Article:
Genuine vs. OEM vs. OE? What's the Difference?
If you’ve spent any amount of time tinkering with your build or performing your own routine maintenance, chances are while shopping for parts you have come across the terms Genuine, OE, OEM, and Aftermarket. What do these terms mean? Do they really make a difference? Is it worth spending more money on the genuine part?
In this blog post we will go over what each term means, and why it is important to know the difference when performing maintenance on your Volkswagen, Audi, BMW, Mercedes, or any vehicle for that matter.
What are Genuine Parts?
First things first, replacement parts labeled genuine are just that: genuine parts directly from the vehicle manufacturer. These parts will be stamped with the manufacturer logo, whether it be Audi, BMW, or any other, and will typically be the priciest option when it comes to replacing a part on your vehicle. Genuine parts are the exact part you would find on your vehicle off the showroom floor, and are commonly sold over the counter at dealerships. There’s definitely nothing wrong with opting for a genuine part when performing maintenance on your car, as these parts are exactly what the manufacturer of the vehicle itself used when assembling it at the factory.
What are OE Parts?
While Genuine parts may be stamped with an Audi, VW or BMW logo, they are often manufactured by a third party business known as 'Original Equipment' manufacturers.
In addition to making parts for VW/Audi and BMW for brand new vehicles on the showroom floor, these manufacturers will also make the same parts and remove the Audi logo and branding to sell them outside of the dealer network. The logo must be removed due to licensing restrictions, but sometimes these parts will still include the logo from the manufacturer such as Bosch, Hella, Pagid etc. Since this manufacturer created the parts that come on the vehicle from the factory, these parts are dubbed ‘Original Equipment’ or OE. These are the same parts that are fitted on the vehicle directly from the factory, but they lack the VW/Audi or BMW branding.
Think of OE as the company that made the parts for VW/Audi or BMW selling the parts on their own. Since these parts are sold directly from the manufacturer, they are typically less expensive than genuine parts.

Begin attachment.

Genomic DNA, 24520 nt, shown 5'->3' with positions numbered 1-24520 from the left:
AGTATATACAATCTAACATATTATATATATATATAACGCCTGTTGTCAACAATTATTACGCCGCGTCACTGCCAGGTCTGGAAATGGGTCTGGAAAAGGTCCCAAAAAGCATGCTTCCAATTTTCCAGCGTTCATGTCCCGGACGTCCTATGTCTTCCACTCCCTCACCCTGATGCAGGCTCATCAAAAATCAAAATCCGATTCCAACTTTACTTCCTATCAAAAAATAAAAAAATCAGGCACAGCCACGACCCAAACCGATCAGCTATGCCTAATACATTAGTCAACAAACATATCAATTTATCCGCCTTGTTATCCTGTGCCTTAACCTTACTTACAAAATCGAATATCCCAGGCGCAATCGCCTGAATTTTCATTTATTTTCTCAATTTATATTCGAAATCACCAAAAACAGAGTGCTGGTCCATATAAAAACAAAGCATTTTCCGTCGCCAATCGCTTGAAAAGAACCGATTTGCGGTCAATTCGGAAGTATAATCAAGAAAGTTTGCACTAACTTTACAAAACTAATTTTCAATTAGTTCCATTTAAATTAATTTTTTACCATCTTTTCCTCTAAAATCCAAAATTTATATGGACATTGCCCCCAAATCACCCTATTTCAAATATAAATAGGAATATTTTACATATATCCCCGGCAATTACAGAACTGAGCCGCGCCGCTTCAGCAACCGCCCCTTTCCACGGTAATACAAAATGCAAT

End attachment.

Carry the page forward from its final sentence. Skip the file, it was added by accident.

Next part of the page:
What are OEM Parts?
OEM parts, also known as ‘Original Equipment Manufacturer’ parts are very similar to genuine and OE parts, but are never originally fitted on the vehicle from the factory. OEM parts are built by a different manufacturer that creates and supplies at least one other part directly to a vehicle manufacturer for another make and model.
Think of these as replacement parts built by another company using the specifications from the vehicle manufacturer. OEM parts are for all intents and purposes the same part as genuine and OE, but they are not the exact parts that were outfitted on the vehicle in the factory, and are created by a different manufacturer than the one that made the genuine parts.
Marking something as OEM is a way to show that the part is made by a trusted manufacturer that makes an OE/Genuine part for at least one other make and model. For a quick hypothetical example, Hella may create the headlights that go directly in one vehicle from the factory, and produce replacement fog lights for a different make or model that aren't installed from the factory. The headlights are an OE part and the fog lights are an OEM part.
A Hypothetical Example
This can all be a bit confusing so here is a quick hypothetical breakdown:
Audi hires Bosch to make a MAP Sensor for them.
Bosch makes the part and includes the Audi logo on the part. This part is used when the vehicle is assembled at the factory. This is a GENUINE Audi part. It is sold as an Audi branded part at dealerships, and you will pay a premium.
Bosch then takes a portion of these MAP sensors and removes the Audi logo (and may include the Bosch logo), and sells either direct to consumer or via other retail channels. This is an OE ‘Original Equipment’ part because it is the same as the ‘genuine’ part, aside from the lack of Audi logo.
Now, another company also makes this MAP Sensor for Audi, but their sensors are not installed from the Audi factory, and carry their own logo. This MAP Sensor is built to the same specifications as genuine, but was technically never used on the Audi vehicle when being built at the factory. However, this company does make at least one other OE/Genuine part for some other make and model. This is known as an OEM or ‘Original Equipment Manufacturer’ part, due to the fact that this manufacturer creates the original equipment for some other car, so you can trust they know what they are doing.
Now, a third party company has decided to manufacture the MAP Sensor, but changes the design slightly for the purpose of performance benefits or cost savings. This is known as an AFTERMARKET part. Aftermarket parts are not associated with the vehicle manufacturer, and quality can vary widely from brand to brand, so it is important to do your research when buying aftermarket parts. Every aftermarket company we carry at UroTuning meets our quality standards and we are proud to stand behind the brands we offer.
All in all, OE and OEM parts are a great way to save a bit of money when doing maintenance on your vehicle. It never hurts to splurge on genuine parts if you prefer the vehicle manufacturer logo be there, but for most applications OE and OEM are perfect for replacing a worn out part. OE parts are exactly the same as genuine parts, and OEM parts are built to the exact same specifications.
Hopefully this breakdown helped you understand the differences between genuine, OE, OEM, and aftermarket parts for your vehicle. Feel free to reach out to us directly with any questions. We are always here to help you with your build!